There are some great devices that are available to make using a kitchen easier for someone with limited mobility and it is really more a case of understanding your customers and designing around them, not just the standard products that may be on offer.
OK this article is all about who is who and what it all means. Kitchen companies can be a little like car firms, Everybody knows that VW Group own Audi, Skoda, Bugatti, Lamborghini, Seat, Bentley, Scania. Ford have Lincoln brand, small stake in Mazda and Aston Martin. Tata own Jaguar and Landrover etc etc…kitchen nightmares begin because people do not understand who is who so this article covers this in detail so you can avoid kitchen nightmares
So what about kitchen firms from Smallbone to MFI as they were and many other retaillers, who owns who and who is really independent?? Well before many larger names started shutting and disappearing there were and still are a number of interesting facts. For example Howdens used to own MFI before it sold the fledgling company for a pound, Howdens were the manufacturer and effectively the two companies were the same. So what was the difference? NONE really apart from the name? although howdens have now begun to improve there specification of kitchen, this is a common haunt of trades and builders.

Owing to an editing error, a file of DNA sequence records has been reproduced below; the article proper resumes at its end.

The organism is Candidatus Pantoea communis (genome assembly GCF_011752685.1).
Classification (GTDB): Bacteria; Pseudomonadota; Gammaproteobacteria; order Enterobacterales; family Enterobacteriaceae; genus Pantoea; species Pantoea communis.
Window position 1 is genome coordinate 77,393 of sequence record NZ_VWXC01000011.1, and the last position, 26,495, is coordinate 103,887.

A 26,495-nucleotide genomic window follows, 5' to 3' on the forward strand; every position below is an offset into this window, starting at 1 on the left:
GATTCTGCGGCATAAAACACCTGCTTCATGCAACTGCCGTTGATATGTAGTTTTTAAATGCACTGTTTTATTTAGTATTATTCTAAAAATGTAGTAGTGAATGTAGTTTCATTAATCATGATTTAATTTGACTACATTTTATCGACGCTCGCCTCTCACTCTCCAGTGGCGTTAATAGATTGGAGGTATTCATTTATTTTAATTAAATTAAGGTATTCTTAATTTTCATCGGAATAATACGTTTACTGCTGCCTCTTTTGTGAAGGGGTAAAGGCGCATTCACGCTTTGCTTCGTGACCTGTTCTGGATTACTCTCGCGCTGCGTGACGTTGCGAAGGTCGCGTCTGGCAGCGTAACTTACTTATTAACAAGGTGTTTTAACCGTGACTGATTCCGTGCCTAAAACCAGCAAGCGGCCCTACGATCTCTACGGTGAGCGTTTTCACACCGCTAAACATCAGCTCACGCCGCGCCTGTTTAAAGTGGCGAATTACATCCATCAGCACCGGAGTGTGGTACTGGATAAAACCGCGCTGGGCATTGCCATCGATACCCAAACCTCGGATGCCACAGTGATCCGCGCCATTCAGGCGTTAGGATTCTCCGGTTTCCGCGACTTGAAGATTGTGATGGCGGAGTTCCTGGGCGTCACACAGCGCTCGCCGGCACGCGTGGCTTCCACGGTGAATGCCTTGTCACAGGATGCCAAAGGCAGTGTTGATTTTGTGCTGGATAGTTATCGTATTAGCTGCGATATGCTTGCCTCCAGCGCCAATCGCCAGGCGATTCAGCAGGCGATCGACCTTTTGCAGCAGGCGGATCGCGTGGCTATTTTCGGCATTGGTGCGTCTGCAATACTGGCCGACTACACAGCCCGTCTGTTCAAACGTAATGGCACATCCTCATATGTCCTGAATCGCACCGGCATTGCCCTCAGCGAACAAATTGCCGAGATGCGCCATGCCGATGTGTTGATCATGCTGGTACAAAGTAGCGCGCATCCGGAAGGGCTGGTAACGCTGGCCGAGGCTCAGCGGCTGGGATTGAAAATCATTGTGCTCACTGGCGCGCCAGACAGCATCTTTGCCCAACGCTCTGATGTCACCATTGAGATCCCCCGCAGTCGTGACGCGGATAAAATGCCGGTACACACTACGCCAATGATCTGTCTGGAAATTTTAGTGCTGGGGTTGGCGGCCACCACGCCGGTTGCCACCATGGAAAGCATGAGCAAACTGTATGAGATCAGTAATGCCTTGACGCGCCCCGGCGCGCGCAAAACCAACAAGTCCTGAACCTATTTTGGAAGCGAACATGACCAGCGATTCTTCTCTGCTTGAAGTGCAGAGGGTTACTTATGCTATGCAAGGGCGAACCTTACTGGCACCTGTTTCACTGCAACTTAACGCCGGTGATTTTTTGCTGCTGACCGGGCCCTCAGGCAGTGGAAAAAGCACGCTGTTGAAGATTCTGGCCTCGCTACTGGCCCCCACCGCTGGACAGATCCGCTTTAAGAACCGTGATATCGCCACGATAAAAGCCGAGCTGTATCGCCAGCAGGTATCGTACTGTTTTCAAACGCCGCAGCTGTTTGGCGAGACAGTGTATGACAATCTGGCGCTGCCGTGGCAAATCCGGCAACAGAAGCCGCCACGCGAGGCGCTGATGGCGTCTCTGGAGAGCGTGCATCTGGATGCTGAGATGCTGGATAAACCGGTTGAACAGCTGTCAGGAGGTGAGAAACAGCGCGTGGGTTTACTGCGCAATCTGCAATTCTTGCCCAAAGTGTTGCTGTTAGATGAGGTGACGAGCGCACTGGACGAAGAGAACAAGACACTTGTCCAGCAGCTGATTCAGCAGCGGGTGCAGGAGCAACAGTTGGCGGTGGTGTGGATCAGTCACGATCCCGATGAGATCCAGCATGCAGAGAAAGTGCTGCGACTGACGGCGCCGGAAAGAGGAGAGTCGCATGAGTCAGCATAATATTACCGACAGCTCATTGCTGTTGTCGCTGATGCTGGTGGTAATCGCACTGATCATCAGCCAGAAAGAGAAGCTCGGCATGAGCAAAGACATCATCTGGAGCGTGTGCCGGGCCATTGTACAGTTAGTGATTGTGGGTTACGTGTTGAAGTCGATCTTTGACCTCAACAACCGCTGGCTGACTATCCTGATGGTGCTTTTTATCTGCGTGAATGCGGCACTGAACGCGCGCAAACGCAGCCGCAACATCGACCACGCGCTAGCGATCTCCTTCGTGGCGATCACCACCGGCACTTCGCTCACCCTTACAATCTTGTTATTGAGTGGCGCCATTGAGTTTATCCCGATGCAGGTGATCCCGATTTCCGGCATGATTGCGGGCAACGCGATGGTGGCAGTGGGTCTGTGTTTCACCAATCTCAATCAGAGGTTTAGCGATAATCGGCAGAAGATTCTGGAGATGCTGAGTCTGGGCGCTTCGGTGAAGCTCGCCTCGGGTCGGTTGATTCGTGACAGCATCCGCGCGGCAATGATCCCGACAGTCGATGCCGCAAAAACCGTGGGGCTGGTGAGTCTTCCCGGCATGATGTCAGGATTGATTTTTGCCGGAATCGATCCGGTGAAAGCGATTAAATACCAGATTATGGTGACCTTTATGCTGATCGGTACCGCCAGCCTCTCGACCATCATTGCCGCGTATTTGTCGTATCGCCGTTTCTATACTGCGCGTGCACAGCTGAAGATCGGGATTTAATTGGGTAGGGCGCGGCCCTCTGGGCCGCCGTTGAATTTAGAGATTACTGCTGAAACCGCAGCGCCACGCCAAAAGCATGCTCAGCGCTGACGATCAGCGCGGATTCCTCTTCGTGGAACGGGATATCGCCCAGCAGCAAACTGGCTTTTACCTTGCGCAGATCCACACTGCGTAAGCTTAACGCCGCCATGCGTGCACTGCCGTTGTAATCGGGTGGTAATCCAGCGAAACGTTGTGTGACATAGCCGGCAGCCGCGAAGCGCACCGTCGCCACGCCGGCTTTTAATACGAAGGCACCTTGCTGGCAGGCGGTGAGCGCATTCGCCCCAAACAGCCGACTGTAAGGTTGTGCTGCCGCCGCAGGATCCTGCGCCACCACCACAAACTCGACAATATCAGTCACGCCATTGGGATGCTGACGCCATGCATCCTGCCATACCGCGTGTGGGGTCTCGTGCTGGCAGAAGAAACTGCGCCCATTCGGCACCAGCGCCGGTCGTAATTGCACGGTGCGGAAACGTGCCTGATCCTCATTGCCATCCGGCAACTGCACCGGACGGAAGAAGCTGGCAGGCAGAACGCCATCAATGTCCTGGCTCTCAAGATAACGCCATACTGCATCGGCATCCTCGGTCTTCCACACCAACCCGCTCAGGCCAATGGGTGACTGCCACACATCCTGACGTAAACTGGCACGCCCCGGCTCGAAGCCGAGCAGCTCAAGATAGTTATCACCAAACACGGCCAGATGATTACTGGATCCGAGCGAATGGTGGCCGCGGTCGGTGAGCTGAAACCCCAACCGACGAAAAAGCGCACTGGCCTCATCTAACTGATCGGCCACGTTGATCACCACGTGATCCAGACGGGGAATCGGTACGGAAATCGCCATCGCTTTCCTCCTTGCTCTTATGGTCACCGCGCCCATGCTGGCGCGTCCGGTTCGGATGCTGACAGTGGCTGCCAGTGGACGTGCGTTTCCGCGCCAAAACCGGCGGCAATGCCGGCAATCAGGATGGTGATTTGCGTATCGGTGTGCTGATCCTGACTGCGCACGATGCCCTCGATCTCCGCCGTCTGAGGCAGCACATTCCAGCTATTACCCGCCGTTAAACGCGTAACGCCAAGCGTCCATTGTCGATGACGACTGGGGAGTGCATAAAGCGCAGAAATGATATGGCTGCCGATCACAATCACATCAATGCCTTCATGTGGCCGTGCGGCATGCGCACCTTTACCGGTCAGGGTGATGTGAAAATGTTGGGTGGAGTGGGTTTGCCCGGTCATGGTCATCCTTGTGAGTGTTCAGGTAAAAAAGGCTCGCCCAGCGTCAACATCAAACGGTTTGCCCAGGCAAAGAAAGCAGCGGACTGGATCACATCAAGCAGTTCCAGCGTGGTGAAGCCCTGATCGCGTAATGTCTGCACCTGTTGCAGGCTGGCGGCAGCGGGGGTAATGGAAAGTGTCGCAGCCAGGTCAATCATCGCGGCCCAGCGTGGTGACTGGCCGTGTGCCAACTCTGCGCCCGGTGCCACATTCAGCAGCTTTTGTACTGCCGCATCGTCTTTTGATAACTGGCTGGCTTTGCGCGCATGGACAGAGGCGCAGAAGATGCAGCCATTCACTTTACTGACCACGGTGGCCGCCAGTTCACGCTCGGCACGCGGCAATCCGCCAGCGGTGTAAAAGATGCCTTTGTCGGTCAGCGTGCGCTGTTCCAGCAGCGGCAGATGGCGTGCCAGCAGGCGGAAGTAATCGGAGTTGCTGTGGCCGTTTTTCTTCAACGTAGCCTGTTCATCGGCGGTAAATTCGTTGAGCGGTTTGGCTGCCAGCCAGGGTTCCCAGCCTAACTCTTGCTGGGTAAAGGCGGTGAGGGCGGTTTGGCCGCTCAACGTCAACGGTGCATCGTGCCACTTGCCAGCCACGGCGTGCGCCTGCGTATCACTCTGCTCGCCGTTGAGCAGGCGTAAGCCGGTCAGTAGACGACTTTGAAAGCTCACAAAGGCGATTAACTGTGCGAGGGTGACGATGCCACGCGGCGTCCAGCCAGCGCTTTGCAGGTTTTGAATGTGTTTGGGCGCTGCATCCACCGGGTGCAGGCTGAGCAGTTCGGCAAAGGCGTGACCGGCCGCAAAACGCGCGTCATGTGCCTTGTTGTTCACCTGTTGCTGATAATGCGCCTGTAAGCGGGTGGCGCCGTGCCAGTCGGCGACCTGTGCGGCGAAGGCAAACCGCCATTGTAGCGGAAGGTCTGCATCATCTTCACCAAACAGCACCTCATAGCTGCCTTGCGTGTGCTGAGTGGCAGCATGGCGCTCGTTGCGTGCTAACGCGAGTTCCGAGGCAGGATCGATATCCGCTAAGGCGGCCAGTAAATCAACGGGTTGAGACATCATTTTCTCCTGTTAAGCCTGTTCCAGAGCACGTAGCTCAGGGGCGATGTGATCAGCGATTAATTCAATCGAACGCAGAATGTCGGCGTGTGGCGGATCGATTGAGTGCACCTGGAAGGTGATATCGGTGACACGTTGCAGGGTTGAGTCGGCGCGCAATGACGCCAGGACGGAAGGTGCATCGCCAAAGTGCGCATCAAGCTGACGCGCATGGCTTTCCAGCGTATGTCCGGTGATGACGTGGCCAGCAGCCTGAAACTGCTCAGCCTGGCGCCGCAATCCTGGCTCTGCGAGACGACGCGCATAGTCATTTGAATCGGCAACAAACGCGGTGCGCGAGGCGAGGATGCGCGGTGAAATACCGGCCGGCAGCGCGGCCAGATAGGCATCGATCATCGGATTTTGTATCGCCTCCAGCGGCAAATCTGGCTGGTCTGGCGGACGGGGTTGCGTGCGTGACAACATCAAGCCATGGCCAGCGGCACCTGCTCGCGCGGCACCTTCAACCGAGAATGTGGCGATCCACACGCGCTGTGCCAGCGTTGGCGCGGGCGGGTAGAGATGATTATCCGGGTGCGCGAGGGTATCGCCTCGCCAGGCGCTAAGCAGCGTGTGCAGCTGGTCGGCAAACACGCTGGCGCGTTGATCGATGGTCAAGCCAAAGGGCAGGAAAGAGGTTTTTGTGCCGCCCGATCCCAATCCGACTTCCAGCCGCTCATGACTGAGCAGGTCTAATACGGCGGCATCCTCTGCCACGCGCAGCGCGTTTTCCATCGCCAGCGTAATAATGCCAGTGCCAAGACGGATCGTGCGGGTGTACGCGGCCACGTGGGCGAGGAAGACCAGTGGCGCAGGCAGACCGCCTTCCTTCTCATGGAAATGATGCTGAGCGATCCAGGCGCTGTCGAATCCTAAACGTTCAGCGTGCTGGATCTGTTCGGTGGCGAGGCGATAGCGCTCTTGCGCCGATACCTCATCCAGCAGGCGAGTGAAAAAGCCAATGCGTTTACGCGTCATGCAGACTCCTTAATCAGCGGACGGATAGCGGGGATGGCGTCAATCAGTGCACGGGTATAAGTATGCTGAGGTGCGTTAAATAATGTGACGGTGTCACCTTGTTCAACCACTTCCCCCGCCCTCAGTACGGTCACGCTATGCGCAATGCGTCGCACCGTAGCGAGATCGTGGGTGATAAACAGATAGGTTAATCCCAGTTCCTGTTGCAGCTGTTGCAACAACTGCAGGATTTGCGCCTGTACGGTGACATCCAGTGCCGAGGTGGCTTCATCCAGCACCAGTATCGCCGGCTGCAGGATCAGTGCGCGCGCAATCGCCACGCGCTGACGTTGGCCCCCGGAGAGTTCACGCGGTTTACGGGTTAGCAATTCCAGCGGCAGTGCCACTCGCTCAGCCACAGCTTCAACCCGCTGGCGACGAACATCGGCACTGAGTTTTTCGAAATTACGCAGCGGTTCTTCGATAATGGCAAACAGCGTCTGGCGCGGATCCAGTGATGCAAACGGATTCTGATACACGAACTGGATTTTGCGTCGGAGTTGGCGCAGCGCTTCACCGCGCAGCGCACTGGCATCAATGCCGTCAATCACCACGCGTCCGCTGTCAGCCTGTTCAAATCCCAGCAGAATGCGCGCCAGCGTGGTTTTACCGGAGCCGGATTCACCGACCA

Either that or the alternative option is Magnet which is owned by Nobia. Interestingly enough Nobia is a little like VW in this sense as you may be surprised to learn what they do own, for example Poggenpohl a perceived luxury brand. However the difference with VW stops here, as the foundations which are critically important to a good kitchen as discussed in Are You Getting Solid Foundations? are the same across ALL the brands. Nobia is the central manufacturer which means irrelevant of what you think you are getting, it is the same, the only difference is the price and perhaps if you are lucky a couple of the doors. there are many kitchen nightmare stories about these if you just do some basic homework on the internet.